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D. O. A. (1949/1950)


Written by Tim Dirks

Title Screen
Movie Title/Year and Scene Descriptions

D.O.A. (1949/1950)

In Rudolph Maté's nihilistic, brooding, and suspenseful classic film noir detective story (also noted as 1949) - the script's unusual storyline by Russell Rouse and Clarence Greene was loosely similar to director Robert Siodmak's The Man In Search of His Murderer (1931, Germ.) (aka Der Mann, Der Seinen Morder Sucht). The dark and shadowy, expressionistic cinematography by Ernest Laszlo enhanced the mood and themes of the film, including a twisted love triangle (with infidelity and adultery), a mysterious deal for a deadly substance, a conspiracy, and multiple liars and killers.

In the intriguing, overly-convoluted and unique plot, the desperate and doomed, already-murdered CPA protagonist retraced his movements in the previous 24 hours, to try to unravel why he was lethally-poisoned with a toxic substance, before he expired in two day's time. His intense search for his own murderer was told in a fast-paced, lengthy flashback, often challenging to decipher for the viewer. However, a kazoo-wolf whistle sound-effect at the sight of any sexy female was overdone.

The exciting but brooding film noir who-dun-it was shot on location in both Los Angeles (the Broadway area, City Hall, the Bradbury Building) and San Francisco (The St. Francis Hotel, The Justin Herman Plaza (now called Embarcadero Plaza), Market Street, etc.). It contained various intriguing elements, including the existence of a lethal substance known as iridium. Before the ending cast credits, the film contained a note about the film's alleged scientific basis: ("The medical facts in this motion picture are authentic. Luminous toxin is a descriptive term for an actual poison").

It was remade as director Eddie Davis' Color Me Dead (1969, Australia) and as D.O.A. (1988), starring Dennis Quaid and Meg Ryan in a completely-revised story. Two more modern versions included Crank (2006), and Dead on Arrival (2017):

  • in the famous unexpected opening, Frank Bigelow (Edmond O'Brien) - filmed from behind, entered a hallway; he was seeking the Homicide Division of a Los Angeles police station to report a murder committed in San Francisco the previous night: ("I want to report a murder") - he was speaking almost from beyond the grave; the doomed Bigelow gave a classic reply when asked who was murdered by the Police Captain (Roy Engel) - he replied: "I was"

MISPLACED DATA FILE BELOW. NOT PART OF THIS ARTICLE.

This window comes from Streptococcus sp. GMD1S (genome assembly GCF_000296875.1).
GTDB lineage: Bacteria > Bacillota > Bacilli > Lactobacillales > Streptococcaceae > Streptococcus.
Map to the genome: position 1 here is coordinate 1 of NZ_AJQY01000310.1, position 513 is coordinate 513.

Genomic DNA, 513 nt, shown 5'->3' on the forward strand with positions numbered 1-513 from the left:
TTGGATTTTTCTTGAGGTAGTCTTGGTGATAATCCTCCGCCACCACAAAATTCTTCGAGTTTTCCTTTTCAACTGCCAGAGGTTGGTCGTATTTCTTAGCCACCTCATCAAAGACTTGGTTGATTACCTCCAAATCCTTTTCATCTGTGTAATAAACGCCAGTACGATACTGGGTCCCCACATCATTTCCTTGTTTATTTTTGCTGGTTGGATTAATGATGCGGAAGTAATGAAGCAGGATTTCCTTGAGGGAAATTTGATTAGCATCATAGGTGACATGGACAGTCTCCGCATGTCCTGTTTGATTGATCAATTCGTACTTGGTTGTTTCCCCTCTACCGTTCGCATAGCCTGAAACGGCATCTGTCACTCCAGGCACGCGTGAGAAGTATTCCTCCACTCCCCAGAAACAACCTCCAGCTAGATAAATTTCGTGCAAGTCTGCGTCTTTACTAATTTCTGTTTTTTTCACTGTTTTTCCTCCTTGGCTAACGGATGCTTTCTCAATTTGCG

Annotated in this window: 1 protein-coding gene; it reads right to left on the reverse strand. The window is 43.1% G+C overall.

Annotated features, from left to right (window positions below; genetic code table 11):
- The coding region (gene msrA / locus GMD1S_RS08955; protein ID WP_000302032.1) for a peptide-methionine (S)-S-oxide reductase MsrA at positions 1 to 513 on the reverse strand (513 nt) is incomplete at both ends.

• to Frank's surprise, the Captain had already been alerted about Bigelow with an APB (All-Points Bulletin Missing Persons Report) the day before from Inspector Bannet in the Homicide Division in San Francisco
  • the START of the film's lengthy flashback (with a dissolve into a down-the-drain swirl) - two days earlier in mid-July of 1949 - 33 year-old income tax accountant/notary public Frank Bigelow was working in his hometown office of Banning, CA (near Palm Springs), with his blonde secretary and fiancee Paula Gibson (Pamela Britton); he had just announced to her that he was traveling (by train) to San Francisco for a one-week vacation; she was upset that he hadn't invited her or told her about it sooner: ("Go to San Francisco, but don't expect me to be waiting for you when you get back...Why do you do this to me, Frank?"); Paula was interested in a serious relationship with him, although he kept putting her off (until the film's conclusion when it was too late)
Frank With His Office Secretary Paula Gibson (Pamela Britton)
  • he suggested that they have a few beers at bartender Eddie's (Frank Cady) air-conditioned joint in town before he left; she insistently begged to accompany him to San Francisco - but then realized she was crowding him with her serious intentions about marriage when she asked: "You'll take me with you, won't you? You will, won't you, or am I crowding you?...Maybe you do need this week away alone? Maybe we both do. I know what's going on inside of you, Frank. You're just like any other man, only a little more so. You have a feeling of being trapped. Hemmed in, and you don't know whether or not you like it"; he rationalized his refusal to get serious, by claiming he didn't want her to be emotionally hurt: "I don't want you to get hurt, darling. More than anything in the world, I don't want you to get hurt"; she told him: "I thought that by now we'd be married. No, I'm not going to crowd you any more, Frank" - and then encouraged him to go on his trip to test out their relationship: ("I want you to be very sure, Frank")
  • after traveling northward, Bigelow arrived by taxi for his one-week vacation at the St. Francis Hotel in San Francisco; an hour earlier, the hotel front desk had received a long-distance phone call from Paula back in SoCal about three urgent phone calls that she had received from agitated owner Eugene Phillips of the Los Angeles-based Phillips Importing and Exporting Company, but he hadn't left a message; she ended the call with a personal thought: "There's nothing you can do that you ever have to feel guilty about"
  • another hotel guest across the hall, a salesman named Sam Haskell (Jess Kirkpatrick), invited Bigelow to join him in his suite for a party with other sales conventioneers (in the city for "Market Week"), and then to head out for a night of carousing and dancing in a crowded jazz or "jive" night-club ("The Fisherman") with a black band on the Embarcadero (early evidence of a Beat subcultural movement)
  • later during his partying at the nightclub, the distracted Bigelow didn't know that when he left his unattended bourbon drink poured by bartender Leo (Peter Leeds) for a few moments to speak to tempting "jive crazy," mink coat-wearing blonde regular Jeanie (Virginia Lee) further down the bar, he had been targeted and 'poisoned' [Note: an individual wearing a distinctive checkered coat and scarf swapped out Bigelow's glass for a 'poisoned' one]; Bigelow thought his bourbon drink tasted funny after drinking half of it, and he asked for a new one
  • when Bigelow returned to his hotel room later, he found flowers sent from Paula with a sweet note - "I'll keep a light burning in the window. Sweet dreams. Paula"